Spoiler Warning: Do not read on unless you’ve seen “The Americans” season 3, episode 6, titled “Born Again.”
If watching Philip Jennings string along a 15-year-old girl clearly interested in sleeping with him has made “The Americans” a little more uncomfortable for viewers lately, that’s exactly how the showrunners want it. It’s the “will they or won’t they” that just makes you go “ew.”
Now that we’re almost halfway through the third season of FX’s intricate Cold War drama, Variety asked showrunners Joel Fields and Joe Weisberg to discuss the twists and turns in the Philip (Matthew Rhys) and Kimberly (Julia Garner) relationship, as well as what’s going on with Elizabeth (Keri Russell), their newly baptized daughter Paige (Holly Taylor) and Philip’s other “wife,” Martha (Alison Wright).
Morality is relative on the show — Philip has murdered people after all — so why does this flirtation with Kimberly seem like the creepiest thing he’s done?
Joe Weisberg: As you said that I flashed back to season one and two when people used to say, “Philip is always murdering people but the worst part is Martha and the cruel things he’s doing to Martha.” Now you can’t say that anymore. Kimberly has taken the place of Martha among the awful things Philip does.
Joel Fields: I think [Philip’s alias] Clark’s marriage with Martha is going so well, it’s hard to even complain about how he’s treating Martha now.
JW: One of the bizarre, disturbing things we had to do in development of (Kimberly’s) story was to start looking up statutory rape laws in the US at the time, in DC and Virginia at the time and around the world today. If you think morality is relative on the show, consider the issue from culture to culture. It’s very disturbing from where we stand.
What did you find out? Kimberly is 15 on the show …
JF: The character is 15. The actress is 47.
JW: Yeah, the actress is 106, so just relax. [Editor’s note: In case you’re wondering, Julia Garner actually turned 21 this year.]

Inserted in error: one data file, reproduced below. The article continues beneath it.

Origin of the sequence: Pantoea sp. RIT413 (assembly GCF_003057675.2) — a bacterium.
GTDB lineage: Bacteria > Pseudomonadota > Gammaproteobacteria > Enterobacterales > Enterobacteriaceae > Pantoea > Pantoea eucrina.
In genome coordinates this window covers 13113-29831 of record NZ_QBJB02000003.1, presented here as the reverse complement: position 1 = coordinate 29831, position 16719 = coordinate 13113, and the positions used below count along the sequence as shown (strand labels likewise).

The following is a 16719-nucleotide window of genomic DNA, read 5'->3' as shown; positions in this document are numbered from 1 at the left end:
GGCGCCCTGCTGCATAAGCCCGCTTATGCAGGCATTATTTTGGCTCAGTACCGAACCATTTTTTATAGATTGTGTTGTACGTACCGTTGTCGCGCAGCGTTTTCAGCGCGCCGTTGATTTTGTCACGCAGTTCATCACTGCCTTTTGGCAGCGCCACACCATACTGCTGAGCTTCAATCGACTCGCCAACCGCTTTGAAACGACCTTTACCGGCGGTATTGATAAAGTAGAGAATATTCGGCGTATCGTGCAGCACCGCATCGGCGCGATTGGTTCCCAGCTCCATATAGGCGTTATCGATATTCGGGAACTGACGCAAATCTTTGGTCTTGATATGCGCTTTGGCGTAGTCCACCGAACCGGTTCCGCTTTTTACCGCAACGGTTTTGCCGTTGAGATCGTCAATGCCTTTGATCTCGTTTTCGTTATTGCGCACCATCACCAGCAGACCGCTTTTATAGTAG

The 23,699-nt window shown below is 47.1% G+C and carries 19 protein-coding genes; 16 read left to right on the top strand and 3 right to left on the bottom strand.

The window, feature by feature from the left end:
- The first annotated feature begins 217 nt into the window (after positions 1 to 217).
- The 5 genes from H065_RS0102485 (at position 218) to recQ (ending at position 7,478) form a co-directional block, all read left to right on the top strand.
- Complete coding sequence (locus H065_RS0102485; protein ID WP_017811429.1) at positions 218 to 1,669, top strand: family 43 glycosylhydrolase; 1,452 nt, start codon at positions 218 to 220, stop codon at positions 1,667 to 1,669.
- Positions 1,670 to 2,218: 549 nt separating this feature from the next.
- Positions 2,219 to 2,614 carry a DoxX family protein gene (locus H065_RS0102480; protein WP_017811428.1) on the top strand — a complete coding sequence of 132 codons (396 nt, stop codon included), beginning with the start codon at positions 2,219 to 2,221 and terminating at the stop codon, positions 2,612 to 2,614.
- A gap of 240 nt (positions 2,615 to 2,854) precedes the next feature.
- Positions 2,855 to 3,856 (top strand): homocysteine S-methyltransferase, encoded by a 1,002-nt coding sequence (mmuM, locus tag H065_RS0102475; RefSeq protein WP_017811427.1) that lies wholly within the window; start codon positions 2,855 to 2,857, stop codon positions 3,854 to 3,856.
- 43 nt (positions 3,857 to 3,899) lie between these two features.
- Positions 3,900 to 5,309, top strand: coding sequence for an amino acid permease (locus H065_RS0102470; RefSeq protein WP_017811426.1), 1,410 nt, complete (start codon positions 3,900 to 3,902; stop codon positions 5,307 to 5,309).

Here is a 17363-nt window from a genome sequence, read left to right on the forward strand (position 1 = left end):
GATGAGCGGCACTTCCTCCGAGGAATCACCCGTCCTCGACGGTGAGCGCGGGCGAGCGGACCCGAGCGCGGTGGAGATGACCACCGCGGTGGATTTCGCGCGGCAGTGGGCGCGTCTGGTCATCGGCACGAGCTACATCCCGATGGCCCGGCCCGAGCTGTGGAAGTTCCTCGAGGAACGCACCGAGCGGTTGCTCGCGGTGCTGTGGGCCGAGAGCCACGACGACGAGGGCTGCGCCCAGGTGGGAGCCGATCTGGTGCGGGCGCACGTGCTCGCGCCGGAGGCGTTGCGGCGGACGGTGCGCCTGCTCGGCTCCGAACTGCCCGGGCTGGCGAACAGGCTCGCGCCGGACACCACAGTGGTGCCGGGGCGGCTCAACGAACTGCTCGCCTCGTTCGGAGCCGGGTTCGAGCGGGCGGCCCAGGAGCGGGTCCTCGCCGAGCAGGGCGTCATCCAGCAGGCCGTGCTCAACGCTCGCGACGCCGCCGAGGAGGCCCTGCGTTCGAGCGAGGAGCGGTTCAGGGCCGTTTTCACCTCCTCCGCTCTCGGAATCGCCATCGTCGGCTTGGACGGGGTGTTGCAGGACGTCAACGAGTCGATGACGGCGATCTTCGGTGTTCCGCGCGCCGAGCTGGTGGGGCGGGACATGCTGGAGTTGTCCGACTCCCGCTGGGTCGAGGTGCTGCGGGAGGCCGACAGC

JF: We think the age for statutory rape in DC was 15 at the time. We didn’t actually know that, that’s just how we wrote the story. We did not intend to put her at an age where it would be legal. There was a lot of discussion about is it too much of a mirror for her to be Paige’s age? Should she be older or younger? On a show where we discuss a lot of this stuff as we write, this is one of the storylines that was rewritten a lot as we went.
We had a whole iteration scripted through episode six, and because we hadn’t shot yet were able to go back and re-break. We thought about who she was, what her level of romantic experience was, her relationship with her parents, sexual experience, what was driving her, all of that. And then of course look at it from Philip’s point of view as well, and what would make him uncomfortable. That’s part of the interesting challenge of the story. It only works to the extent it makes the characters uncomfortable.
JW: Sometimes stories work the way we want and sometimes they don’t. I think what we’re seeing from the audience response so far is we’re actually getting what we wanted in terms of the choices we made about her age, the actress, what she looks like and everything like that. The intention was for it to be a hard to stomach story. We’re happy with how it’s working out. We’re sorry that we want the audience to feel deeply uncomfortable but that’s the only way the story works.
How difficult was it to cast Kimberly? Julia Garner has done some great work in indie films and is such a smart choice.
JF: It was a hard role to cast. We were discovering through the casting process what our level of comfort was and what would be right and wrong. You could find an actress who is actually 16 or 17 years old but feels mature and it might not be as uncomfortable, or you could find an actress who is somewhat older but looks too young and it felt uncomfortable. The truth is as soon as we brought Julia in it felt right — in the sense that it felt wrong. She did a chemistry read with Matthew and we were able to gauge that level of chemistry between the actors and how they felt together.
JW: When you cast you’re often looking for the best actor who looks right for the part. It’s very unusual to be casting and looking for just the right level of heebie-jeebies — where you’re incredibly uncomfortable but you don’t actually have to look away from the television.
JF: One thing I think Julia was able to bring to it is there’s a sense of a character struggling with damage. You can look at the intrinsic heebie-jeebies of the older man and underage girl part of the story, but part of what really makes it resonate is this is a girl who has been damaged by several things over the course of her life. Philip has to ask himself: is he going to help her or is he going to contribute by adding further damage to this life?
And you have all the unsettling parallels with Paige. Both Julia and Holly Taylor have this natural innocence — you want to protect them from heartbreak.
JW: We did a funny thing, where we actually had the two of them read together. Not because we planned to have scenes with the two of them but because we wanted to have a sense of how their ages felt in relation to each other. That parallel in the story is such a strong thing we wanted to have a sense of how it would feel to us and the audience.